Getting roughly eight hours of sleep is crucial for most of us to avoid feeling like a zombie at work the next day. While some people use caffeine to keep alert during the day, others have turned to cannabis as a sleep aid.
Now, a large-scale study on the effects of cannabis on sleep duration and quality has called into question the drug’s reputation as a beneficial pre-slumber choice.
Data on cannabis use and sleep duration for 21,729 adults were obtained from the US National Health and Nutrition Examination Survey (NHANES), a cross-sectional survey designed by the National Center for Health Statistics (NCHS) and the Centers for Disease Control and Prevention (CDC).
The authors of the new study, led by researchers at the University of Toronto in Canada, wanted to determine the relationship between recent cannabis use and sleep duration in a nationally representative sample from the US. Participants were required to report their age range, race, sex, education post high school, average hours worked per week, and other health-related variables.
Sleep duration was categorized as short, optimal, or long, with short sleep defined as less than 6 hours, and long sleep defined as more than 9 hours on average weeknights or worknights.
Sleep quality measures were also part of the survey, with questions relating to difficulty falling asleep, ability to stay asleep, sleeping too much in the past two weeks, and whether participants had consulted a physician about sleeping issues.
For cannabis use, participants were defined as ‘users’ if they had used cannabis in the past 30 days, which ended up being a total of 3,132 individuals or 14.5 percent of people surveyed. These users were then further categorized into how much they’d smoked in the last 30 days – ‘moderate use’ was less than 20 times, and ‘heavy use’ was more than 20 times.
The cannabis users surveyed were 34 percent more likely to report sleeping fewer than 6 hours per night when compared to non-users, as well as being 56 percent more likely to report sleeping more than 9 hours when compared to non-users, after accounting for potential confounding factors.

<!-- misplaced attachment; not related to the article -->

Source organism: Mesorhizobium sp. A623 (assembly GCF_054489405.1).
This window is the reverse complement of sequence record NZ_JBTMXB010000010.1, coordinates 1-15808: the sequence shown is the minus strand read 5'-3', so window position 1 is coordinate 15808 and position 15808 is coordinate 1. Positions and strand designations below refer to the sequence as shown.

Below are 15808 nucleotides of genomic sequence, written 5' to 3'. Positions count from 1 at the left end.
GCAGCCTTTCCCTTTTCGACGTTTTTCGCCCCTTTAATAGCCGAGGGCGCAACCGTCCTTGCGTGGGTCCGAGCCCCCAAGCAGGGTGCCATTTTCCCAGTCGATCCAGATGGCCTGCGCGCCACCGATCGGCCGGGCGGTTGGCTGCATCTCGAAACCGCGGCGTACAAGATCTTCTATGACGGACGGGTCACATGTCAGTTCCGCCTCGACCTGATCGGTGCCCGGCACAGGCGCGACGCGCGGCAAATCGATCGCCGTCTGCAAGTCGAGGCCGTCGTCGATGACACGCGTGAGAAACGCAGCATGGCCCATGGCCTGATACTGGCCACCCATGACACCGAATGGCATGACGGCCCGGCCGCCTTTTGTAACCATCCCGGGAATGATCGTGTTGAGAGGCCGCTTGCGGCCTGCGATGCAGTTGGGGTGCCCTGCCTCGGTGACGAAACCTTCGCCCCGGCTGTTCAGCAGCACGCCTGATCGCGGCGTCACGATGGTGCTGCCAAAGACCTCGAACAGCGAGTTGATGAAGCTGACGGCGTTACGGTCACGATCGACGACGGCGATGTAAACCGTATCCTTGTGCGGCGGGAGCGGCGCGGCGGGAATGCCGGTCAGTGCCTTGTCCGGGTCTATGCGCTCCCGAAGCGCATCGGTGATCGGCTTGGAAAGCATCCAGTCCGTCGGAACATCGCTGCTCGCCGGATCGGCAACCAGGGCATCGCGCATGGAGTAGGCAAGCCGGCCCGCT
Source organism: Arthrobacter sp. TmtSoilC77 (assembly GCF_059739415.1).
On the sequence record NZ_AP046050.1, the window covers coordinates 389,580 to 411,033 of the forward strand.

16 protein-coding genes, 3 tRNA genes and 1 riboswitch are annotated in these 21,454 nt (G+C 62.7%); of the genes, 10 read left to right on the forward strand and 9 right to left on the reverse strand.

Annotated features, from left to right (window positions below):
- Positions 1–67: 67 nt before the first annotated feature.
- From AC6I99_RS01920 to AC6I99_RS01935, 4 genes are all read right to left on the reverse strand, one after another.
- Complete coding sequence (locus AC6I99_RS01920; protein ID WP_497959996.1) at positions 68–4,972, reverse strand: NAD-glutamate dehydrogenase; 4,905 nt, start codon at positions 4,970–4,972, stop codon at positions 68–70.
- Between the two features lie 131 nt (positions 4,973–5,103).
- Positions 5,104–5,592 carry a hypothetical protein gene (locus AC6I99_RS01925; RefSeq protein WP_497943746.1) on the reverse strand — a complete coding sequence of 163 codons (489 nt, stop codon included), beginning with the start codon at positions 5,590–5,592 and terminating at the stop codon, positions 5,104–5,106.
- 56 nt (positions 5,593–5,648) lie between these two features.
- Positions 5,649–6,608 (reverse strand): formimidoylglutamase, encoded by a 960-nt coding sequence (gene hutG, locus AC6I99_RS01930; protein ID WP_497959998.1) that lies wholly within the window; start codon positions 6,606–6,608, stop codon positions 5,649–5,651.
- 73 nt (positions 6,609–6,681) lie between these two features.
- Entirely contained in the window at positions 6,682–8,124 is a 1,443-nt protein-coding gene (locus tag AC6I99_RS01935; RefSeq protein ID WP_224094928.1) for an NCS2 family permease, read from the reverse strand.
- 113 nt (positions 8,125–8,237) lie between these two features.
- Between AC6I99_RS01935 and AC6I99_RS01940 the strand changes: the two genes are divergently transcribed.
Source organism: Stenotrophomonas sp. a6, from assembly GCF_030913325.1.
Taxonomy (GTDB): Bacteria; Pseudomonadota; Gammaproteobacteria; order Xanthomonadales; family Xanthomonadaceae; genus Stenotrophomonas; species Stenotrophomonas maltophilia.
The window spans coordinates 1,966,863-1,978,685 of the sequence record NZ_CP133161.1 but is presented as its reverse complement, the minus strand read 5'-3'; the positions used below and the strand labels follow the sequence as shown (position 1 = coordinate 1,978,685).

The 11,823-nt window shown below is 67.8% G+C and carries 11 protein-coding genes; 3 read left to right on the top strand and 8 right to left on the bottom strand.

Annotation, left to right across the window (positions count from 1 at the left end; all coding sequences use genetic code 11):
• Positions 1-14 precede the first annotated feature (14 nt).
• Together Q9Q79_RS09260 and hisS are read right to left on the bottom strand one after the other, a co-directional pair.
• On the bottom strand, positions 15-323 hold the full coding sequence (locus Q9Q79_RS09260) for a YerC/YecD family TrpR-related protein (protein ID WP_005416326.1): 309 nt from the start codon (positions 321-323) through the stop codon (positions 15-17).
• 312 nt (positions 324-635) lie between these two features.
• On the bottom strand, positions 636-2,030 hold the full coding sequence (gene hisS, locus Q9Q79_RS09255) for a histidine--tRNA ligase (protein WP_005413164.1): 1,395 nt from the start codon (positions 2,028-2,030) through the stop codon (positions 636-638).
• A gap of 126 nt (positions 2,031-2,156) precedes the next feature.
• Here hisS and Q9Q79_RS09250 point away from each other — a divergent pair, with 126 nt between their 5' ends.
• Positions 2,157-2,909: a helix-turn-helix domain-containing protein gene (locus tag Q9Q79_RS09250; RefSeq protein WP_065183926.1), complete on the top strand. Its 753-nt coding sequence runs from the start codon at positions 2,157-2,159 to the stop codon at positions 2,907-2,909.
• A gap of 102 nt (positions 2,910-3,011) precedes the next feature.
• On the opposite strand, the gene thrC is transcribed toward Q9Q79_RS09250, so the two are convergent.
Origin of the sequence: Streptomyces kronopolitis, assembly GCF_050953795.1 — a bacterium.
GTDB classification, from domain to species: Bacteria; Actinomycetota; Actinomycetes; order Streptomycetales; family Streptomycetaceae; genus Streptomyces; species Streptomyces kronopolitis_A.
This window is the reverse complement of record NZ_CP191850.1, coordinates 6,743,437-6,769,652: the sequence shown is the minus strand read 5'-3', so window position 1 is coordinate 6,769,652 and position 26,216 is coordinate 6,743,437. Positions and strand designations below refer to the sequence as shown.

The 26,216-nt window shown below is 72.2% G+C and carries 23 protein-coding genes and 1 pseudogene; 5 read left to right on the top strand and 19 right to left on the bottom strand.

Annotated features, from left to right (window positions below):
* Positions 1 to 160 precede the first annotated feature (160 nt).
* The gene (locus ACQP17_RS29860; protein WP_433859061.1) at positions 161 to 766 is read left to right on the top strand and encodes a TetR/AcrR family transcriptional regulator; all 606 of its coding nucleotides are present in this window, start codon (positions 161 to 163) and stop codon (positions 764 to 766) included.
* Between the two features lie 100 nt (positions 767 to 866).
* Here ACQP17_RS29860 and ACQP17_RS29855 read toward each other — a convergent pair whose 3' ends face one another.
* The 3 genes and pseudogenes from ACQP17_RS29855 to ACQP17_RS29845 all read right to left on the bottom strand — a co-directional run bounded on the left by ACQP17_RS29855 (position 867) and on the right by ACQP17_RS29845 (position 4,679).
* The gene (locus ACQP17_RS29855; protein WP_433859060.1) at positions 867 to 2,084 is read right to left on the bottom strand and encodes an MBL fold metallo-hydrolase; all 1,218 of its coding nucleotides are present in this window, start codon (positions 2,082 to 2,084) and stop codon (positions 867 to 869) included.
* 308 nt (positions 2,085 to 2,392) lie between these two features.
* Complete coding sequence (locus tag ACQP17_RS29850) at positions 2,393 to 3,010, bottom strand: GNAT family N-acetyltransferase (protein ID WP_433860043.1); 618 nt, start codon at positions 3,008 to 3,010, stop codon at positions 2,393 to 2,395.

Recent cannabis users were also more likely to report having difficulty falling asleep, staying asleep, sleeping too much in the past two weeks, and having ever told a physician about sleeping problems. However, cannabis exposure was not associated with frequent daytime sleepiness.
“We determined there to be a possible exposure-response relationship between frequency of use and sleep duration; heavy users were at the greatest risk of both extremes of nightly sleep duration compared with non-users,” the team writes.
“With our cross-sectional analyses, we can only speculate that these findings may be related to an unknown consequence of repeated cannabis exposure alone or may be a reflection of other underlying sociodemographic or health factors.”
Previous findings have shown mixed results pertaining to the effectiveness of cannabis as a sleeping aid, with some studies showing that even a single cannabis exposure can reduce sleep-onset latency, increase total sleep time, and report less disruption once asleep.
“Despite insomnia being one of the most cited reasons for self-medication with cannabis or cannabinoids, the evidence base is overall inconsistent and of poor quality, as described in a recent systematic review,” the authors write.
Overall, the researchers wanted to get a glimpse into an association between sleep disturbances and recent cannabis use, especially now that it’s becoming more widely available. They speculate that with repeated use, the body can become more used to the drug, and actually increase sleep disruption.
There’s still much we don’t know about how cannabis and its various compounds affect our sleep, the researchers warn.
“A better understanding of the endocannabinoid-mediated effects on sleep can inform development of clinical guidelines to target improved long term health outcomes at the patient and population levels,” they write.
In the US, sleep deprivation has become a major public health concern, with only two-thirds of the population meeting the 7-9 hours of sleep per night recommendation, and almost half of American adults reporting daytime sleepiness every day.
In addition to this, more widespread legalization and decriminalization of cannabis in the US and Canada has led to a large uptake since the early 2000s, with 45 million reported users in 2019.
“Insufficient sleep in the modern world is a growing public health issue and sleep disturbances can be a major risk factor for initiating cannabis use,” the authors caution.
“This can perpetuate cycles of increased cannabis use, progressive sleep disturbances, and acute cessation leading to withdrawal which may add further negative effects to sleep architecture and quality.”
The study was published in the journal Regional Anesthesia & Pain Medicine.